Happy Friday the Thirteenth! I thought I would address your worst conference nightmare…wasting a session. It doesn't matter if it's ALA or ALAO (that's the Ohio ACRL chapter), but I usually end up sitting through one disappointing presentation. In this case, the content delivered didn't live up to expectations created by the session title and description.
The issue with this specific session was the use of the phrase "lessons learned" in the title and the thought provoking questions posed in description. Instead of hearing about lessons learned or best practices or tips or sage advice…I heard an infomercial. My disappointment stems from the content presented not being scalable or applicable to another institution. Don't tempt us with "How do you prioritize your resources and staff?" to only tell us that you were able to hire more librarians and have money for an information commons. That's great for you, however it's not practical or implementable for the majority of your audience.
The only transferable "lesson learned" (and not even to my local situation) I got out of the presentation is to share laptops between library departments. Do you use laptops for instruction and for lending to students? Great! Work with circulation/access services/whomever controls the lending side to pool laptops during peak times of the academic year. Use the majority of laptops for instruction at the beginning of the semester/quarter (when instruction is high and assignments low). Reverse the distribution model at the end of the semester. Let circulation/access services use your laptops for students to borrow to work on all of those end of term papers and projects. You're probably not doing much (if any) instruction at the end of the term. It's a win-win and a great way to extend those insufficient capital expense dollars.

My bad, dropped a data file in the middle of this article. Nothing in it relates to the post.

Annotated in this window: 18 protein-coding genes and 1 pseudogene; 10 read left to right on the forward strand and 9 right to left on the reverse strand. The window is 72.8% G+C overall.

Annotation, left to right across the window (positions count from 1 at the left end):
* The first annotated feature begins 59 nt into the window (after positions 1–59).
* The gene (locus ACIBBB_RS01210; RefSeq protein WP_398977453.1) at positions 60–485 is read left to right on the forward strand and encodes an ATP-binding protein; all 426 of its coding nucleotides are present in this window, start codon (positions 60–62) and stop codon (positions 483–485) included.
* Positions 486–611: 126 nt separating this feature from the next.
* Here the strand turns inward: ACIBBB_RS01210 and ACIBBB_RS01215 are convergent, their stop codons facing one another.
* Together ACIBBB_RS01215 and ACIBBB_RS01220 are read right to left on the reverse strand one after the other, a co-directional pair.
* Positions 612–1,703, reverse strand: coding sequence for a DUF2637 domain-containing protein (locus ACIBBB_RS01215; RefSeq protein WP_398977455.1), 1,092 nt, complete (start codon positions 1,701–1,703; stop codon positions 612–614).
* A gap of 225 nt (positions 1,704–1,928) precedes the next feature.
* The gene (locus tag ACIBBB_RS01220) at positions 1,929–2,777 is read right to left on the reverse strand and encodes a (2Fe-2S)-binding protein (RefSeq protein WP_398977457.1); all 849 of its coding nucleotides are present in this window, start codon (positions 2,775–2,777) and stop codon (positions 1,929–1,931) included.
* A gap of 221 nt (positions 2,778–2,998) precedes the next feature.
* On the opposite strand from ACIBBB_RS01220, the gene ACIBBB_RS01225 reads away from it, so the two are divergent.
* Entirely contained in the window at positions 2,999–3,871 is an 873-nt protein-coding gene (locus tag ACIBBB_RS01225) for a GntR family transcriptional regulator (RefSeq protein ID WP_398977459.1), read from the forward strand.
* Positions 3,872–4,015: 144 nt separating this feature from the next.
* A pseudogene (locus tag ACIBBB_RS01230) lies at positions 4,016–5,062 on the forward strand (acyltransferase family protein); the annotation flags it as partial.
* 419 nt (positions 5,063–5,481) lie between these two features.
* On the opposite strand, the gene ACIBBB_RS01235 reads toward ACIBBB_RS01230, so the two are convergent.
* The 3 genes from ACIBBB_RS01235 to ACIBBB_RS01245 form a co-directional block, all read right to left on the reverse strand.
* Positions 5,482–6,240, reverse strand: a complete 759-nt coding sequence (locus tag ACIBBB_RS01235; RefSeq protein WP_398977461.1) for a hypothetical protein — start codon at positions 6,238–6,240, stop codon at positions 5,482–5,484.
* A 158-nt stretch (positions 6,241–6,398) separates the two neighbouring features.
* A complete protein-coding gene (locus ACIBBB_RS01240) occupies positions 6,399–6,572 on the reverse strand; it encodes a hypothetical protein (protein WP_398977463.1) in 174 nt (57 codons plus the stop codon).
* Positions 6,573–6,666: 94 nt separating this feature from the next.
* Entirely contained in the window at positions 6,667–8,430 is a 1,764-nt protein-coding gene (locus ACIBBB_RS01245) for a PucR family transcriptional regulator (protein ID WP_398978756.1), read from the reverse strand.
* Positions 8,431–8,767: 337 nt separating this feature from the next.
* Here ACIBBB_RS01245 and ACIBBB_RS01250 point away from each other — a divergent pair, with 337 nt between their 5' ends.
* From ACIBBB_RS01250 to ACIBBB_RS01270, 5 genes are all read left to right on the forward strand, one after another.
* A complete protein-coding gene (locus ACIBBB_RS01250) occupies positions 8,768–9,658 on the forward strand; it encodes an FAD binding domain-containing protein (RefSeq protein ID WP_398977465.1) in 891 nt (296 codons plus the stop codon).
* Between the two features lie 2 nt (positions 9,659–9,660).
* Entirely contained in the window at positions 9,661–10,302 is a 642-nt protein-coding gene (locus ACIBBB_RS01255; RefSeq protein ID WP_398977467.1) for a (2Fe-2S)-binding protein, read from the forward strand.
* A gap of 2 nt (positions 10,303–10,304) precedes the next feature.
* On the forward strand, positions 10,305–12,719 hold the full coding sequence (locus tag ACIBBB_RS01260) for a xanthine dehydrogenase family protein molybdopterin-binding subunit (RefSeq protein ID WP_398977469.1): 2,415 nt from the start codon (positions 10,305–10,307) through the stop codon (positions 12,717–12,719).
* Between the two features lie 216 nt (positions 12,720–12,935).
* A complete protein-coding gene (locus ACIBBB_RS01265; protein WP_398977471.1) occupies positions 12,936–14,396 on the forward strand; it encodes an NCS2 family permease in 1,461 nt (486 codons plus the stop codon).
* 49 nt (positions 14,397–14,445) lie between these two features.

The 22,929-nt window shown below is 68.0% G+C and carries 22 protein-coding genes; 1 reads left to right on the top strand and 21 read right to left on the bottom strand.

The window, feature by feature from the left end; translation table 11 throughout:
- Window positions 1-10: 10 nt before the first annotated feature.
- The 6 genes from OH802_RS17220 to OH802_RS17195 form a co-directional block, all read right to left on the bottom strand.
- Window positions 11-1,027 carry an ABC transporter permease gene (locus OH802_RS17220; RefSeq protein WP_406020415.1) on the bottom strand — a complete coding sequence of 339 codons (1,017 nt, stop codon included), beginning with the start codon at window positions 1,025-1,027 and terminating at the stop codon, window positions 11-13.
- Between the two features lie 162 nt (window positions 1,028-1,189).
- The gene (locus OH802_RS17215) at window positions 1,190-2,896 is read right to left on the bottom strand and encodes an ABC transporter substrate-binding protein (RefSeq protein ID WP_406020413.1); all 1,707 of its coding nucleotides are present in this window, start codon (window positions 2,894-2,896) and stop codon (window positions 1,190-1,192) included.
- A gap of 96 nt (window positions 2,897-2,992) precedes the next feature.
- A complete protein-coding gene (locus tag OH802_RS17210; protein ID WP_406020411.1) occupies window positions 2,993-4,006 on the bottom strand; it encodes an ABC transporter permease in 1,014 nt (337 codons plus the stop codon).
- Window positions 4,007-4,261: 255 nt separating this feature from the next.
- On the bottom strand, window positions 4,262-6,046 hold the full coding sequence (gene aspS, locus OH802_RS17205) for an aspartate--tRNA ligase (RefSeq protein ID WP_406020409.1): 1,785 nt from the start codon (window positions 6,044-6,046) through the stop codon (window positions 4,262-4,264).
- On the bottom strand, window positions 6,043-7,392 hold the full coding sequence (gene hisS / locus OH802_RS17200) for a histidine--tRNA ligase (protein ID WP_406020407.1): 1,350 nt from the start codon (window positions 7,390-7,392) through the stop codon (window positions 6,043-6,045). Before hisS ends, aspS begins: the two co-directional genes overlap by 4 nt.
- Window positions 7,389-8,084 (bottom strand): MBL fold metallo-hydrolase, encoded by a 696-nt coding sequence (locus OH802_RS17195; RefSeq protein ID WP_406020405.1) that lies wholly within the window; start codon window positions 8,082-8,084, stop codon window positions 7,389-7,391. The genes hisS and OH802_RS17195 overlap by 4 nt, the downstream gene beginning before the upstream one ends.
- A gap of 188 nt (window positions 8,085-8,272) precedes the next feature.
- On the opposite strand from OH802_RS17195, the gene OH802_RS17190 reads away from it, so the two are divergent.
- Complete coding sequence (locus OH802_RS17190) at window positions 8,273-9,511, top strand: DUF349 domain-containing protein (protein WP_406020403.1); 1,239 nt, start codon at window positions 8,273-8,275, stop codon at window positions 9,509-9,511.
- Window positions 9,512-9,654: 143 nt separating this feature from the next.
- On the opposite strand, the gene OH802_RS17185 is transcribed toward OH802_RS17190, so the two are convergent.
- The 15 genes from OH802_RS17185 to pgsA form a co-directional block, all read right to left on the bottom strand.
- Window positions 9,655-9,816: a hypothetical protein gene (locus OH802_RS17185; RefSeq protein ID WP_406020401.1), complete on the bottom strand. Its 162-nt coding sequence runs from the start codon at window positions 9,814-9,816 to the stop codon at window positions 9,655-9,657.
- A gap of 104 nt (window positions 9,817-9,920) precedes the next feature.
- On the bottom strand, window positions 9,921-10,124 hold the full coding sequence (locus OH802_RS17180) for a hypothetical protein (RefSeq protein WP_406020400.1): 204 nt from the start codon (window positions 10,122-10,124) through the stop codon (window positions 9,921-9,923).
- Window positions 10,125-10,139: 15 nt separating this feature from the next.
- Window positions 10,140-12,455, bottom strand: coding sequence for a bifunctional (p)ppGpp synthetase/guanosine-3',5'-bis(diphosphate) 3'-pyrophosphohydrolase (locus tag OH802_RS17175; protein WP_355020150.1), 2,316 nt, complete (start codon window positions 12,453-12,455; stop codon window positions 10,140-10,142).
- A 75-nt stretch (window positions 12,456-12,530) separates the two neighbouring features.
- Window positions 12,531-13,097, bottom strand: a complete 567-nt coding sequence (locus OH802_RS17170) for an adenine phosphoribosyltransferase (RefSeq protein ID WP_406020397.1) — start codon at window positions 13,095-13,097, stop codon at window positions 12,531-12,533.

Feel free to take a look at the PowerPoint slides. You might get something out of them that is useful for your institution. My lesson learned for you? Go with your gut instinct when picking conference sessions. I'll try to do a better job with all of my schedule conflicts in Anaheim.
If I could do it over again, I would have gone to hear Paul Waelchli and Sara Holladay talk about "Fantasy Sports: The Road to Information Literacy Championships." Paul and Sara win the prize for information sharing! You have to appreciate the amount of time they put into creating an amazing Fantasy Football Toolkit for Libraries. Check it out…